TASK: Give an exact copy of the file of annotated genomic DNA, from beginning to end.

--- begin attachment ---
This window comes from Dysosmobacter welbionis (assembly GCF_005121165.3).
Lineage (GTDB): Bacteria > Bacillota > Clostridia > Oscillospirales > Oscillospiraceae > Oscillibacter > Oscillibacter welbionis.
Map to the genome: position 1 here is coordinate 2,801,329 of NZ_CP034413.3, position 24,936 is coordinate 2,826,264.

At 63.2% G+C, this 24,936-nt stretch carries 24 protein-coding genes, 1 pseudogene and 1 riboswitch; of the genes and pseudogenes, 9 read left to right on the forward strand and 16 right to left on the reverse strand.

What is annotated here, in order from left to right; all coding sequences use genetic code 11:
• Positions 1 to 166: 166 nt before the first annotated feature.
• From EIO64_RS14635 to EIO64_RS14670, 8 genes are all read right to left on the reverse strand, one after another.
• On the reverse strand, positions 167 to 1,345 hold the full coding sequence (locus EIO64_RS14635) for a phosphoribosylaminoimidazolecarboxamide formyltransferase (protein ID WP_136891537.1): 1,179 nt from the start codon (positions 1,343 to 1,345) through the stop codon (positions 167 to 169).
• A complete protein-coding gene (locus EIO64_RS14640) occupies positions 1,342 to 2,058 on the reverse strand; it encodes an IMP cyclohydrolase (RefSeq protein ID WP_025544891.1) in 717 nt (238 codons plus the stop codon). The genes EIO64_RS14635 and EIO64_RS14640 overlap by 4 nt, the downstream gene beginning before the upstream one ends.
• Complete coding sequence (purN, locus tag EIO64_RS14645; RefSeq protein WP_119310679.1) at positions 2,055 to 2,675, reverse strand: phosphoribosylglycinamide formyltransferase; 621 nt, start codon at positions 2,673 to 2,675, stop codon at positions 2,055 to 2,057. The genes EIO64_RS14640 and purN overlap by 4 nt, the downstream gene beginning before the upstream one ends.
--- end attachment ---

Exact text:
This window comes from Dysosmobacter welbionis (assembly GCF_005121165.3).
Lineage (GTDB): Bacteria > Bacillota > Clostridia > Oscillospirales > Oscillospiraceae > Oscillibacter > Oscillibacter welbionis.
Map to the genome: position 1 here is coordinate 2,801,329 of NZ_CP034413.3, position 24,936 is coordinate 2,826,264.

At 63.2% G+C, this 24,936-nt stretch carries 24 protein-coding genes, 1 pseudogene and 1 riboswitch; of the genes and pseudogenes, 9 read left to right on the forward strand and 16 right to left on the reverse strand.

What is annotated here, in order from left to right; all coding sequences use genetic code 11:
• Positions 1 to 166: 166 nt before the first annotated feature.
• From EIO64_RS14635 to EIO64_RS14670, 8 genes are all read right to left on the reverse strand, one after another.
• On the reverse strand, positions 167 to 1,345 hold the full coding sequence (locus EIO64_RS14635) for a phosphoribosylaminoimidazolecarboxamide formyltransferase (protein ID WP_136891537.1): 1,179 nt from the start codon (positions 1,343 to 1,345) through the stop codon (positions 167 to 169).
• A complete protein-coding gene (locus EIO64_RS14640) occupies positions 1,342 to 2,058 on the reverse strand; it encodes an IMP cyclohydrolase (RefSeq protein ID WP_025544891.1) in 717 nt (238 codons plus the stop codon). The genes EIO64_RS14635 and EIO64_RS14640 overlap by 4 nt, the downstream gene beginning before the upstream one ends.
• Complete coding sequence (purN, locus tag EIO64_RS14645; RefSeq protein WP_119310679.1) at positions 2,055 to 2,675, reverse strand: phosphoribosylglycinamide formyltransferase; 621 nt, start codon at positions 2,673 to 2,675, stop codon at positions 2,055 to 2,057. The genes EIO64_RS14640 and purN overlap by 4 nt, the downstream gene beginning before the upstream one ends.